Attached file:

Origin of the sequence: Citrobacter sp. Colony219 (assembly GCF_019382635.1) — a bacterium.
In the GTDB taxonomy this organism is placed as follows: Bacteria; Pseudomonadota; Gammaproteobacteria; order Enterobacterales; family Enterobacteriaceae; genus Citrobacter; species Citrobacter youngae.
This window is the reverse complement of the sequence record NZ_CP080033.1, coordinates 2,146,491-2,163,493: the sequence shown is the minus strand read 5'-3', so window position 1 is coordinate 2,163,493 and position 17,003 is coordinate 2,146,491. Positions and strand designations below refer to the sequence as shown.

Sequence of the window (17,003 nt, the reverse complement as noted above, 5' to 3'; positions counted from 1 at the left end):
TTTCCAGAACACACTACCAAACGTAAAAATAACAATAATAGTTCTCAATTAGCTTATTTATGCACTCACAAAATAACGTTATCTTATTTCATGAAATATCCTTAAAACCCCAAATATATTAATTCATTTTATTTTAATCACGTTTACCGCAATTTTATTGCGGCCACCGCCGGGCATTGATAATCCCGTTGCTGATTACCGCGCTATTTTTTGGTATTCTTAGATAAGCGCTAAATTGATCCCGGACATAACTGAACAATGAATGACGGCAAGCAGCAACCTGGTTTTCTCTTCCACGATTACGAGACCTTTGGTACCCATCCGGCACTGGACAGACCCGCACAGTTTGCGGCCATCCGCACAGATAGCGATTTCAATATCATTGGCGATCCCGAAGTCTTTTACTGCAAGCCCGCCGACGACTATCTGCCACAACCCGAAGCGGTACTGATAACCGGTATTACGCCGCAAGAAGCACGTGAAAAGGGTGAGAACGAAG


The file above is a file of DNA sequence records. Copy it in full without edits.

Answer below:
Origin of the sequence: Citrobacter sp. Colony219 (assembly GCF_019382635.1) — a bacterium.
In the GTDB taxonomy this organism is placed as follows: Bacteria; Pseudomonadota; Gammaproteobacteria; order Enterobacterales; family Enterobacteriaceae; genus Citrobacter; species Citrobacter youngae.
This window is the reverse complement of the sequence record NZ_CP080033.1, coordinates 2,146,491-2,163,493: the sequence shown is the minus strand read 5'-3', so window position 1 is coordinate 2,163,493 and position 17,003 is coordinate 2,146,491. Positions and strand designations below refer to the sequence as shown.

Sequence of the window (17,003 nt, the reverse complement as noted above, 5' to 3'; positions counted from 1 at the left end):
TTTCCAGAACACACTACCAAACGTAAAAATAACAATAATAGTTCTCAATTAGCTTATTTATGCACTCACAAAATAACGTTATCTTATTTCATGAAATATCCTTAAAACCCCAAATATATTAATTCATTTTATTTTAATCACGTTTACCGCAATTTTATTGCGGCCACCGCCGGGCATTGATAATCCCGTTGCTGATTACCGCGCTATTTTTTGGTATTCTTAGATAAGCGCTAAATTGATCCCGGACATAACTGAACAATGAATGACGGCAAGCAGCAACCTGGTTTTCTCTTCCACGATTACGAGACCTTTGGTACCCATCCGGCACTGGACAGACCCGCACAGTTTGCGGCCATCCGCACAGATAGCGATTTCAATATCATTGGCGATCCCGAAGTCTTTTACTGCAAGCCCGCCGACGACTATCTGCCACAACCCGAAGCGGTACTGATAACCGGTATTACGCCGCAAGAAGCACGTGAAAAGGGTGAGAACGAAG